A mold weld provider should have a fundamental working knowledge of molds, should understand drafts, releases, shutoffs, surface gates, subgates, etc. and their function in relationship to the tool. This knowledge should be weighed on the same level as his knowledge of tool steel and specific heat treat requirements, and some reasonable metallurgical understanding.

The welder also should have an understanding of surface coatings such as hard chrome, titanium nitride and iron nitride, and also color matching and surface treatments such as texturing and polishing. He will have a broader contact base, be exposed to a larger variety of molds and tool materials, and have a range of tool steel weld rods in multiple diameters that are organized and stored neatly. A variety of welding rods on hand means the welder can perform cosmetic welds as well as structural and buildup welds right away, without having to purchase them.

Establishing a Welding Policy

Once you have chosen a welder, your welding policy should be in place so the welder can be a true asset to the shop. The welding policy should formally state what each mold needs in black and white, such as the steel has to be preheated and postheated according to its type, if color match has to be preserved, maintaining Rockwell match, what areas are to be welded, what areas should not be welded, etc.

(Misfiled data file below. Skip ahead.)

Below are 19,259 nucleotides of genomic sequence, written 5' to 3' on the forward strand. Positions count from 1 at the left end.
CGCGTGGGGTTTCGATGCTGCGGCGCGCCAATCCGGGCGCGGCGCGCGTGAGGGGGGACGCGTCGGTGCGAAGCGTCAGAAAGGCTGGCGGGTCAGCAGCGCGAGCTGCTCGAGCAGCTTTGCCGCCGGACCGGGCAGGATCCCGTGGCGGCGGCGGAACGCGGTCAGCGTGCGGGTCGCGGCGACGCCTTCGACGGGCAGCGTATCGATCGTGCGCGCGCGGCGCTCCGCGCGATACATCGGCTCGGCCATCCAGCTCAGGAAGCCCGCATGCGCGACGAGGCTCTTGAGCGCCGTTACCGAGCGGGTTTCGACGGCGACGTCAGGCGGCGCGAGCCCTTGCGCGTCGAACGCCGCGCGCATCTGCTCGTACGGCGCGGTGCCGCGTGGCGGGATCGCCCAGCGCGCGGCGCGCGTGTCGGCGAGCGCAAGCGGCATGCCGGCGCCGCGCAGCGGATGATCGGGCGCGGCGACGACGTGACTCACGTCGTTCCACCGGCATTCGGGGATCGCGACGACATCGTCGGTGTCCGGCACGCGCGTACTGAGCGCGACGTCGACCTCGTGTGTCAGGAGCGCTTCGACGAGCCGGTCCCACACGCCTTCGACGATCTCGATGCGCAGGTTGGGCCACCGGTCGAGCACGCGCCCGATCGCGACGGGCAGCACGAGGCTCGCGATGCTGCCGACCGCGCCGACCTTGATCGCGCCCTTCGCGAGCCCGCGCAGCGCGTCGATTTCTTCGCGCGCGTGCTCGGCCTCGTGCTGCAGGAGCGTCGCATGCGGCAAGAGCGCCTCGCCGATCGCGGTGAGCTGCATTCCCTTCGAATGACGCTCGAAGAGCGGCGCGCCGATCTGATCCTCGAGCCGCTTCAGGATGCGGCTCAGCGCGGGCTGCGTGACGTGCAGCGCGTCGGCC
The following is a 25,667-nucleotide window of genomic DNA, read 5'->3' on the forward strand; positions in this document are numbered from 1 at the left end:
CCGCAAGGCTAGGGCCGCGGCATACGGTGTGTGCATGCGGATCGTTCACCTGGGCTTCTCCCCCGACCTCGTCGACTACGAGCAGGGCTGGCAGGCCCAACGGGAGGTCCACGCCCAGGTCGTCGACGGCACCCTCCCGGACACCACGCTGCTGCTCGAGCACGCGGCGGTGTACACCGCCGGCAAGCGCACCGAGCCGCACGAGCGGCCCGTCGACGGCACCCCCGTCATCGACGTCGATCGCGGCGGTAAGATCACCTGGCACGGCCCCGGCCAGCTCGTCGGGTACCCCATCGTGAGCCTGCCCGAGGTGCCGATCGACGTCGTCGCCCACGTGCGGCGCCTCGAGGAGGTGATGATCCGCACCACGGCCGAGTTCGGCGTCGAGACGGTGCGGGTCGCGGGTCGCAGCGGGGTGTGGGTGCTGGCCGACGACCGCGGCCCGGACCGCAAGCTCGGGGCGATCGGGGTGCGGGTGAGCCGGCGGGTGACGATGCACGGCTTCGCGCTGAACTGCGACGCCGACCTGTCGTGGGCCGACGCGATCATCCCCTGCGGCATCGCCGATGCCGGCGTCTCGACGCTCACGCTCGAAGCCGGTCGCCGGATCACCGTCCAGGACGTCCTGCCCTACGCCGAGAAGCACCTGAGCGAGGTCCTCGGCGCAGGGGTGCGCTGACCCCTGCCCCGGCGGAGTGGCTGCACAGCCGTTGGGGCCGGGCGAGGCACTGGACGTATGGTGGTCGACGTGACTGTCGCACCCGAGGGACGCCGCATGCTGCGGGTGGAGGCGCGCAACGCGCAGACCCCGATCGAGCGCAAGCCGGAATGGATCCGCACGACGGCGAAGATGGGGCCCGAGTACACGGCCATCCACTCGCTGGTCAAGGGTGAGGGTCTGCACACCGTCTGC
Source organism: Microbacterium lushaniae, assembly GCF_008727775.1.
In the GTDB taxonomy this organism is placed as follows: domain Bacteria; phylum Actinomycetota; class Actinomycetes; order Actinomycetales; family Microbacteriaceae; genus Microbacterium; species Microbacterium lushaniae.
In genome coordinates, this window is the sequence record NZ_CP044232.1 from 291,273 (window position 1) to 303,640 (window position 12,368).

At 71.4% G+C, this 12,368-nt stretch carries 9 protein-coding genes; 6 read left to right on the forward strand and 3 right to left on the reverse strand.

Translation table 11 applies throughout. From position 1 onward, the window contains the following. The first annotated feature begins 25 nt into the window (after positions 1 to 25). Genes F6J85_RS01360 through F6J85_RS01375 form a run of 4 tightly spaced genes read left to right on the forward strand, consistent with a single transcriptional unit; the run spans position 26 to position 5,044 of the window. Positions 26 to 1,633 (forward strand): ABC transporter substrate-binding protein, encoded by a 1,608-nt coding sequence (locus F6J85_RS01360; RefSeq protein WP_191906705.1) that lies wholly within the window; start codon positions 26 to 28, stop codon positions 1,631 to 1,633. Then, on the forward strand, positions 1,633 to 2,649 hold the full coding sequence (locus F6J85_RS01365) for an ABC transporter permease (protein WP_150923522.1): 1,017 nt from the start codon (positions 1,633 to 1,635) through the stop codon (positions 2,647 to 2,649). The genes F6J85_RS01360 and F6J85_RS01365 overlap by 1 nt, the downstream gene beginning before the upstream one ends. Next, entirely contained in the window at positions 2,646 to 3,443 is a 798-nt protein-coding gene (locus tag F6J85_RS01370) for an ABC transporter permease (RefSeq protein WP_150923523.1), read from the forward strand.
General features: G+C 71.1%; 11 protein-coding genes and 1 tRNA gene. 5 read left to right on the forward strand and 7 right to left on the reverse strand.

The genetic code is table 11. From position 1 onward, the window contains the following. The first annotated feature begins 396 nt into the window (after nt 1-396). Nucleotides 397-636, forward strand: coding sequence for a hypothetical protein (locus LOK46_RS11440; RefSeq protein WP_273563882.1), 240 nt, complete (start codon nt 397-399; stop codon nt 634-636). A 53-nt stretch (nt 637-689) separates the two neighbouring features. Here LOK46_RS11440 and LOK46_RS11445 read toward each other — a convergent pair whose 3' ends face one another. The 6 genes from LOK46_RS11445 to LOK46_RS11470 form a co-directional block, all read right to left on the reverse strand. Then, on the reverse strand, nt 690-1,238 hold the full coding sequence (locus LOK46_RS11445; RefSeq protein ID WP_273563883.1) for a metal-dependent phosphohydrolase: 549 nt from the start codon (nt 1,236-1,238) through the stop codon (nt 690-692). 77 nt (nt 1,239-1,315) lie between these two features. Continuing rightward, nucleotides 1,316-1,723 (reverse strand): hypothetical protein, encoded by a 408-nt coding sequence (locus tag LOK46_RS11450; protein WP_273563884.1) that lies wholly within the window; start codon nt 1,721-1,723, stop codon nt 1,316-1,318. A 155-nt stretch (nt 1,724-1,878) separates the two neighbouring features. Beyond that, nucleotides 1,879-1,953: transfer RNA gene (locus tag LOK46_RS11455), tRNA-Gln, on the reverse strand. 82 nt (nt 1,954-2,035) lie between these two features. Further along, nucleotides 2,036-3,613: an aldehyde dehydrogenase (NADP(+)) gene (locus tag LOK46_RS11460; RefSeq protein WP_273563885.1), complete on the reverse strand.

Once a policy has been established, make sure it comes into play before a mold needs repair. Proper communication is essential even before the mold is in the design phase. Contact the welder for advice on specific materials—what the material is like, if it is repairable, etc. Bringing the welder on-board early in the process will improve the quality of the tool. Once you are on your way, if you make design changes, contact your welder. And, if any problems arise—like a cutter plunge, EDM over-burn, etc.—stop immediately and find out if it should be welded immediately or after the rest of the mold is complete.

The moldmaker also needs to share details of his process with the welder to guarantee the best possible weld. For example, the type of tolerancing the moldmaker generally works with and how crucial it is to his process. These kinds of discussions will help to eliminate misunderstandings.